Kittel: Today was the first day where I felt normal again

Marcel Kittel's broad smile was already growing a little more uneasy by the time a group of reporters gathered around the German sprinter in the moments after stage 3 of the Abu Dhabi Tour.

After a frustrating start to life in the red and white of Katusha-Alpecin, Kittel was convinced that his fortunes had turned in the most dramatic fashion thanks to a breathless comeback in the closing metres at Al Marina.

Four sprinters dived for the line simultaneously, and though picking a winner on first glance was an impossibility, Kittel's instincts told him that he had won the day. He punched the air accordingly as he wheeled to a halt, though he must have noticed that Phil Bauhaus was accepting high fives from his Sunweb teammates a little further back the road. One of them could not be wrong.

Word soon reached Kittel that the commissaires would need to review the photo finish before declaring a winner, though the mood among his Katusha-Alpecin teammates remained buoyant. Soon afterwards, however, a doleful shake of the head from his soigneur signalled the final decision: Kittel had been edged into second place by his fellow German Bauhaus.

On the same finish a year ago, Kittel had slipped past an already celebrating Caleb Ewan to claim the stage. "Now I know how he felt," Kittel said to his teammates as he smiled in disbelief. "I really thought I had it. I want to see the photo."

Before Kittel could review the footage, he was waylaid by the waiting troupe of reporters, and he stressed that there were positives to be drawn even from this disappointment. After failing to make any impact in the bunch finishes on the opening two days of the Abu Dhabi Tour, his sprint here was, by some distance, his best in Katusha colours.

"It's very disappointing but today was the first day where I felt normal again," Kittel said. "The last two days I struggled a bit with myself – I don't know why, maybe the heat – but I'm very optimistic and this was the first very good opportunity for us where we could smell the victory."

The Feng Shui of this particular bunch sprint – "hectic and chaotic" – was not in keeping with Kittel's usual tastes, but he rearranged the furniture to fine effect by switching to the left-hand side of the road in the final 50 metres and then powering off the shoulder of overall leader Elia Viviani (Quick-Step Floors). It was a stunning comeback, but though Kittel overhauled Viviani and Pascal Ackermann (Bora-Hansgrohe), he ran out of road before he could pip Bauhaus.

"I knew that there was a little headwind and I had to find the gap somehow through the bunch, and I managed to do that," Kittel said, and then smiled wanly: "Just 1,000th of a second too late, apparently."

Building a train

When Kittel signed for Quick-Step two years ago, he linked up with a largely prefabricated sprint train and began winning instantly. The expectation was that he would do likewise on joining Katusha-Alpecin, but in Dubai and again on the first two days in Abu Dhabi, they seemed beset by a marked lack of cohesion. Those early travails have only been highlighted by Viviani's seamless assumption of Kittel's old sprint role at Quick-Step, and the fact that just about all of the other big beasts of the sprinting world have already opened their accounts for 2018. His next opportunity to notch up a sprint win will come at Paris-Nice next month.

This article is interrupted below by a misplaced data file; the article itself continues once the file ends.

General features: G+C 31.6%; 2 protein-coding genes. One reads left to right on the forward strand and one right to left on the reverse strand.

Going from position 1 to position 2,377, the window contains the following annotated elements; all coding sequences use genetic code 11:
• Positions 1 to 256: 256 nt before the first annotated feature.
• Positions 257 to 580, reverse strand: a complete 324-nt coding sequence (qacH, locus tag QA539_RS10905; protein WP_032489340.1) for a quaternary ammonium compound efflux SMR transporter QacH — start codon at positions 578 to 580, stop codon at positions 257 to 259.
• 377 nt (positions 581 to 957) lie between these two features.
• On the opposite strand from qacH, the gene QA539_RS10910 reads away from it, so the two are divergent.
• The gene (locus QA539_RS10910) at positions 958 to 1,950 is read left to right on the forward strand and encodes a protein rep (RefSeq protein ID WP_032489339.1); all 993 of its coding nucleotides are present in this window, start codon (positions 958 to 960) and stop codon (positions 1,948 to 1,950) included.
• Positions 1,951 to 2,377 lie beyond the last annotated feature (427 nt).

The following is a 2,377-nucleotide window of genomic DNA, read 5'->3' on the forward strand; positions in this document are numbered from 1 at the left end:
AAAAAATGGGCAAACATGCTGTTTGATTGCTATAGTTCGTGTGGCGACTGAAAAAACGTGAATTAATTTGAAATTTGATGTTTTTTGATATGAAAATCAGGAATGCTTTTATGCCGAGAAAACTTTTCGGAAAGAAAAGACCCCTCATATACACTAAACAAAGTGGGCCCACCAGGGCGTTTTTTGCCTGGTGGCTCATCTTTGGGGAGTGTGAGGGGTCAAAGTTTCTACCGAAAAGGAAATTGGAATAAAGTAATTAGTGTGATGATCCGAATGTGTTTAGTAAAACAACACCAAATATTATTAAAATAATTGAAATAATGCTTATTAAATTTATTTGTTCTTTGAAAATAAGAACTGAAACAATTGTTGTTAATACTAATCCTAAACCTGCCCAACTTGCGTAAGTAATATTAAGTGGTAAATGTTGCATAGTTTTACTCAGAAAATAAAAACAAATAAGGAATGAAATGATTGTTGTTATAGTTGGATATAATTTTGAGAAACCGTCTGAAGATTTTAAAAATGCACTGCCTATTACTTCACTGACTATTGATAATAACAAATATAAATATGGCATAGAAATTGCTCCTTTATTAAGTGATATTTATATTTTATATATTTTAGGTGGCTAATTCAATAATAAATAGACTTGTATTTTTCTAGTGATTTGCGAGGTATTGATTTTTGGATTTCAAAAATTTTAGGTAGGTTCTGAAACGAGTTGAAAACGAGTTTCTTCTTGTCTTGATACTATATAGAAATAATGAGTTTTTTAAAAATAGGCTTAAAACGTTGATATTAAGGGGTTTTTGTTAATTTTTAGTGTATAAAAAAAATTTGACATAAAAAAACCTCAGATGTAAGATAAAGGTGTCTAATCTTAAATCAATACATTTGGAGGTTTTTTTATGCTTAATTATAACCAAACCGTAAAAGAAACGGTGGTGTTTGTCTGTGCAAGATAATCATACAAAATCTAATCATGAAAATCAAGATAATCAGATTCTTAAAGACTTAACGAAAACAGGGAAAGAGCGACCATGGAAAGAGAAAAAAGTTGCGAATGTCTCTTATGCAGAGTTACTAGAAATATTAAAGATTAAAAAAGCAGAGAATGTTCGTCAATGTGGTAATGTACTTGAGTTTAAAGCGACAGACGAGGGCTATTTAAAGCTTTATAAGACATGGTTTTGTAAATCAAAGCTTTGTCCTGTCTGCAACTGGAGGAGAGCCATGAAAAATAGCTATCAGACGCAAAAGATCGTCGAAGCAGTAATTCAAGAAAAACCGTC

"When I look at my watch, it's still February and we still have seven months of the season to go, seventy race days still to go. There are a lot of chances still to go for victories," said Kittel, who acknowledges that lofty expectations are de rigueur for a sprinter with his weighty palmarès.

"It always sounds easy – there's a very good sprinter like Kittel and a very good lead-out train from Katusha-Alpecin and now they just have to ride together and they're going to win a million races this year. But that's not how it works. We have to find a way to work together, and since we started in Dubai we've been getting better every day. You don't always see the result, but we are doing small steps. I think today we are at the point where we can say there's progress, and we can be proud of that."

Lore says that sprinters can always sense whether or not they have won a tight sprint. Kittel's celebrations seemed to disprove that theory, but he admitted that he was quietly satisfied to have at least produced what felt to him – and initially looked – like a winning sprint. The real thing cannot be too far away.

"I think that's a successful small step. I was just too late and that's unfortunate," Kittel said. "But we will still have a beer tonight."

Thank you for reading 5 articles in the past 30 days*

Join now for unlimited access

Enjoy your first month for just £1 / $1 / €1

*Read any 5 articles for free in each 30-day period, this automatically resets

After your trial you will be billed £4.99 $7.99 €5.99 per month, cancel anytime. Or sign up for one year for just £49 $79 €59

Join now for unlimited access

Try your first month for just £1 / $1 / €1

Barry Ryan
Head of Features

Barry Ryan is Head of Features at Cyclingnews. He has covered professional cycling since 2010, reporting from the Tour de France, Giro d’Italia and events from Argentina to Japan. His writing has appeared in The Independent, Procycling and Cycling Plus. He is the author of The Ascent: Sean Kelly, Stephen Roche and the Rise of Irish Cycling’s Golden Generation (opens in new tab), published by Gill Books.